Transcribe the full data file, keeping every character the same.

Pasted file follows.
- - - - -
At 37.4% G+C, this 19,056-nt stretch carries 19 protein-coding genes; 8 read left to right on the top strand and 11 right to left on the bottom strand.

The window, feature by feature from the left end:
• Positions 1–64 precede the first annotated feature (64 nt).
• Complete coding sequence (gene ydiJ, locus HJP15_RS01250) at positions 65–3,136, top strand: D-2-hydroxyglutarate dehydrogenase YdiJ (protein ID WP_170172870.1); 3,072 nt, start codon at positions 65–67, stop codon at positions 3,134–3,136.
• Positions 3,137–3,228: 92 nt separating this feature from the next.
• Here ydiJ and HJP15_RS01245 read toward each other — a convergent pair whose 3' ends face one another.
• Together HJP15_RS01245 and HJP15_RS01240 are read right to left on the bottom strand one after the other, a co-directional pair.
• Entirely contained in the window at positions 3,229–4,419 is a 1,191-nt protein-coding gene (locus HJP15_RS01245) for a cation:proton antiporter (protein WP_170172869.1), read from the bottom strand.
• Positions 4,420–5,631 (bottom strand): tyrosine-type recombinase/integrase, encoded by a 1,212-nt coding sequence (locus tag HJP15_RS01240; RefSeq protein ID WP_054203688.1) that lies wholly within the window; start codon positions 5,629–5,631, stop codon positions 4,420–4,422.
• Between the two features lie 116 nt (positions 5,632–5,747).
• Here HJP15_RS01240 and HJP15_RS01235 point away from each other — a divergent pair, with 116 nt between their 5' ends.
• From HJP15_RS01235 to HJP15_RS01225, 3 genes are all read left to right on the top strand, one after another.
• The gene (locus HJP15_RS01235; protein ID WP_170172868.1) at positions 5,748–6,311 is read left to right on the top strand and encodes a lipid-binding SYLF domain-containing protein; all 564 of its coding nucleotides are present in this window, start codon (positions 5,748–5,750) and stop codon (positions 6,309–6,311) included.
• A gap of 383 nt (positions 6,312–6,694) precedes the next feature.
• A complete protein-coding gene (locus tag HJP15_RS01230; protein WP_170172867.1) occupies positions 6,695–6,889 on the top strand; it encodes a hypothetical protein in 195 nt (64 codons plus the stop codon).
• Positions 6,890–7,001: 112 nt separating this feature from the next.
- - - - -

At 37.4% G+C, this 19,056-nt stretch carries 19 protein-coding genes; 8 read left to right on the top strand and 11 right to left on the bottom strand.

The window, feature by feature from the left end:
• Positions 1–64 precede the first annotated feature (64 nt).
• Complete coding sequence (gene ydiJ, locus HJP15_RS01250) at positions 65–3,136, top strand: D-2-hydroxyglutarate dehydrogenase YdiJ (protein ID WP_170172870.1); 3,072 nt, start codon at positions 65–67, stop codon at positions 3,134–3,136.
• Positions 3,137–3,228: 92 nt separating this feature from the next.
• Here ydiJ and HJP15_RS01245 read toward each other — a convergent pair whose 3' ends face one another.
• Together HJP15_RS01245 and HJP15_RS01240 are read right to left on the bottom strand one after the other, a co-directional pair.
• Entirely contained in the window at positions 3,229–4,419 is a 1,191-nt protein-coding gene (locus HJP15_RS01245) for a cation:proton antiporter (protein WP_170172869.1), read from the bottom strand.
• Positions 4,420–5,631 (bottom strand): tyrosine-type recombinase/integrase, encoded by a 1,212-nt coding sequence (locus tag HJP15_RS01240; RefSeq protein ID WP_054203688.1) that lies wholly within the window; start codon positions 5,629–5,631, stop codon positions 4,420–4,422.
• Between the two features lie 116 nt (positions 5,632–5,747).
• Here HJP15_RS01240 and HJP15_RS01235 point away from each other — a divergent pair, with 116 nt between their 5' ends.
• From HJP15_RS01235 to HJP15_RS01225, 3 genes are all read left to right on the top strand, one after another.
• The gene (locus HJP15_RS01235; protein ID WP_170172868.1) at positions 5,748–6,311 is read left to right on the top strand and encodes a lipid-binding SYLF domain-containing protein; all 564 of its coding nucleotides are present in this window, start codon (positions 5,748–5,750) and stop codon (positions 6,309–6,311) included.
• A gap of 383 nt (positions 6,312–6,694) precedes the next feature.
• A complete protein-coding gene (locus tag HJP15_RS01230; protein WP_170172867.1) occupies positions 6,695–6,889 on the top strand; it encodes a hypothetical protein in 195 nt (64 codons plus the stop codon).
• Positions 6,890–7,001: 112 nt separating this feature from the next.